A place to call home

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David Lynch

A place to call home

It was 224 years ago today that the genie left the bottle and we all descended into slack-jawed suckers in thrall to the lure of money and riches.

A bit overly-emotive perhaps? Maybe.

Under the shade of a Buttonwood tree (or so the legend has it) at the lower end of Manhattan, 24 stockbrokers and merchants established the New York Stock Exchange that day, and forever altered the way we view life and living and what it means to have a happy and fruitful existence on this blue planet of ours.

*By the by, on the days that it rained, apparently the 24 retreated to a nearby coffee emporium and conducted their business there, and thus the world's coffee house culture was also born - maybe.*

However, over time, that Buttonwood tree on Wall Street disappeared and great towering monuments to global finance grew up all around it.

So you could say our image and understanding of the modern world began this day 224 years ago.

It took nearly two centuries before this wholesale desire for riches really took hold on our own little island.

Our drug of choice was/is property.

I'm on the hunt for a home. Not a house. Not an investment opportunity, but a bonafide home. A place to call your own. A place to make your own. A place of peace and personality.

This is of course what everyone wants and ultimately deserves. But we have a serious infatuation and love affair with property here that is bordering on the obsessive.

Having a Sunday dinner with the family over the weekend began with the obligatory conversation about houses. Of course everyone around the table is aware that I'm on the lookout, so it wasn't out of the blue to start on that topic.

But it's a part of nearly every discussion with anybody my own age too. After the crash in 2007 property became a bad word. A word uttered only in hushed tones and followed usually with a spit.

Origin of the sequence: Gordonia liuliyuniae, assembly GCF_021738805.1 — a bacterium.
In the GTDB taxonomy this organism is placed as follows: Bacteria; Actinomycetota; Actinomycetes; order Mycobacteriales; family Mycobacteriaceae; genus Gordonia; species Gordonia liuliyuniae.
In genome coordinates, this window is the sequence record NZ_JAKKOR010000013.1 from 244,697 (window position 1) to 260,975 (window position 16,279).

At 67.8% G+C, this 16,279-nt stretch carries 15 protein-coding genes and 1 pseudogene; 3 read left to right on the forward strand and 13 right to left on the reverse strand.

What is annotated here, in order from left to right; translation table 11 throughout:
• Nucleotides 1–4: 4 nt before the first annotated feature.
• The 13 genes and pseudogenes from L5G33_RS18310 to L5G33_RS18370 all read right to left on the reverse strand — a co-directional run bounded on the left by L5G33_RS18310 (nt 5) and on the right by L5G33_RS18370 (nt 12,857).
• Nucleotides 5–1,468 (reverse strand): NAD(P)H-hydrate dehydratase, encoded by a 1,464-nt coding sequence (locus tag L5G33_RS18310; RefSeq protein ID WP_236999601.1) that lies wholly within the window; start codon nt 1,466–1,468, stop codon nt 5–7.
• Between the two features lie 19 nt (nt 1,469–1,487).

Less than ten years later and that previous stigma has all but disappeared - for those starting out on the property ladder anyway. Many suffered and still suffer because of our infatuation a decade ago, which led to the end of the love affair - temporarily.

But here's the rub - there's not enough property going around to feed the demand now. This can only mean that there will be a massive surge to build more housing in the years to come, right? A surge which will boost the economy and elevate Ireland back towards were we were pre-2007, yeah? Except, there's a problem.

It's called 'getting a mortgage'. Now there's no point arguing about it, ten years ago mortgages were being flung around with reckless abandon, like confetti at a wedding. Anyone and everyone, no matter what their financial situation, was offered a mortgage.

'You want a 100 per cent mortgage? Here, take a 110 per cent one, just in case.'

It's gone to the other extreme today. A ten per cent deposit - minimum - and the kind of background checks that would make a Homeland Security official blush.

So there's less mortgages available and less houses too. We need to re-calibrate our national thinking here and reflect on what really matters to us.

Lets all try and have a conversation which doesn't include a property discussion.

You can blame those Wall Street merchants back in 1792 for some of it, but certainly not all of it.